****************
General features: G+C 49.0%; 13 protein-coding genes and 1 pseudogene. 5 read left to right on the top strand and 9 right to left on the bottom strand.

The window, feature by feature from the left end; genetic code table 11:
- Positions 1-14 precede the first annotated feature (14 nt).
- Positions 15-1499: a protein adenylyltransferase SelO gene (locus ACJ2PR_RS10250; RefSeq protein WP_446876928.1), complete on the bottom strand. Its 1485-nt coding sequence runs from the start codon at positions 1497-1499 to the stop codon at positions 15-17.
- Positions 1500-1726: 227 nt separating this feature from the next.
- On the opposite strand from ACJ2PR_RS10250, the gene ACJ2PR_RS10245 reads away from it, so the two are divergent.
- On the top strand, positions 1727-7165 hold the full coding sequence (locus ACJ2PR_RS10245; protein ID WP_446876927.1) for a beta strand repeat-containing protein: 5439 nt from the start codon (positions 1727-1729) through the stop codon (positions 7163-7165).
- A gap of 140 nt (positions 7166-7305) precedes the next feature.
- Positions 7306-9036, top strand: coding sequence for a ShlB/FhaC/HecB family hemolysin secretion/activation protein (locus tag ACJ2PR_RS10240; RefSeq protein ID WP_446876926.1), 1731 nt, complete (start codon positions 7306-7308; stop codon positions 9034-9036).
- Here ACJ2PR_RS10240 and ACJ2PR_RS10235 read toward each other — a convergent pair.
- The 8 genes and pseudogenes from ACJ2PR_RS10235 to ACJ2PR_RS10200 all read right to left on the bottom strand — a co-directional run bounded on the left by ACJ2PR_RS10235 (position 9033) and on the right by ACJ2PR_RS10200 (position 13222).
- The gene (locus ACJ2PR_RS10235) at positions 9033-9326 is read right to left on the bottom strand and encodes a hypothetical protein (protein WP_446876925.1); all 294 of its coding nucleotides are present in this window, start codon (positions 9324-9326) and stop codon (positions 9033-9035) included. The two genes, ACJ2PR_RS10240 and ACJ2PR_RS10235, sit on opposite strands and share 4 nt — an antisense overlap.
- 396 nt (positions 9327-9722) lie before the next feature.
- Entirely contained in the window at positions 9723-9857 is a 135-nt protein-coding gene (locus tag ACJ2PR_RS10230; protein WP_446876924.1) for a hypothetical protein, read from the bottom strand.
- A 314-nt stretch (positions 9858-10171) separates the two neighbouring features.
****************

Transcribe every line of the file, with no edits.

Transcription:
General features: G+C 49.0%; 13 protein-coding genes and 1 pseudogene. 5 read left to right on the top strand and 9 right to left on the bottom strand.

The window, feature by feature from the left end; genetic code table 11:
- Positions 1-14 precede the first annotated feature (14 nt).
- Positions 15-1499: a protein adenylyltransferase SelO gene (locus ACJ2PR_RS10250; RefSeq protein WP_446876928.1), complete on the bottom strand. Its 1485-nt coding sequence runs from the start codon at positions 1497-1499 to the stop codon at positions 15-17.
- Positions 1500-1726: 227 nt separating this feature from the next.
- On the opposite strand from ACJ2PR_RS10250, the gene ACJ2PR_RS10245 reads away from it, so the two are divergent.
- On the top strand, positions 1727-7165 hold the full coding sequence (locus ACJ2PR_RS10245; protein ID WP_446876927.1) for a beta strand repeat-containing protein: 5439 nt from the start codon (positions 1727-1729) through the stop codon (positions 7163-7165).
- A gap of 140 nt (positions 7166-7305) precedes the next feature.
- Positions 7306-9036, top strand: coding sequence for a ShlB/FhaC/HecB family hemolysin secretion/activation protein (locus tag ACJ2PR_RS10240; RefSeq protein ID WP_446876926.1), 1731 nt, complete (start codon positions 7306-7308; stop codon positions 9034-9036).
- Here ACJ2PR_RS10240 and ACJ2PR_RS10235 read toward each other — a convergent pair.
- The 8 genes and pseudogenes from ACJ2PR_RS10235 to ACJ2PR_RS10200 all read right to left on the bottom strand — a co-directional run bounded on the left by ACJ2PR_RS10235 (position 9033) and on the right by ACJ2PR_RS10200 (position 13222).
- The gene (locus ACJ2PR_RS10235) at positions 9033-9326 is read right to left on the bottom strand and encodes a hypothetical protein (protein WP_446876925.1); all 294 of its coding nucleotides are present in this window, start codon (positions 9324-9326) and stop codon (positions 9033-9035) included. The two genes, ACJ2PR_RS10240 and ACJ2PR_RS10235, sit on opposite strands and share 4 nt — an antisense overlap.
- 396 nt (positions 9327-9722) lie before the next feature.
- Entirely contained in the window at positions 9723-9857 is a 135-nt protein-coding gene (locus tag ACJ2PR_RS10230; protein WP_446876924.1) for a hypothetical protein, read from the bottom strand.
- A 314-nt stretch (positions 9858-10171) separates the two neighbouring features.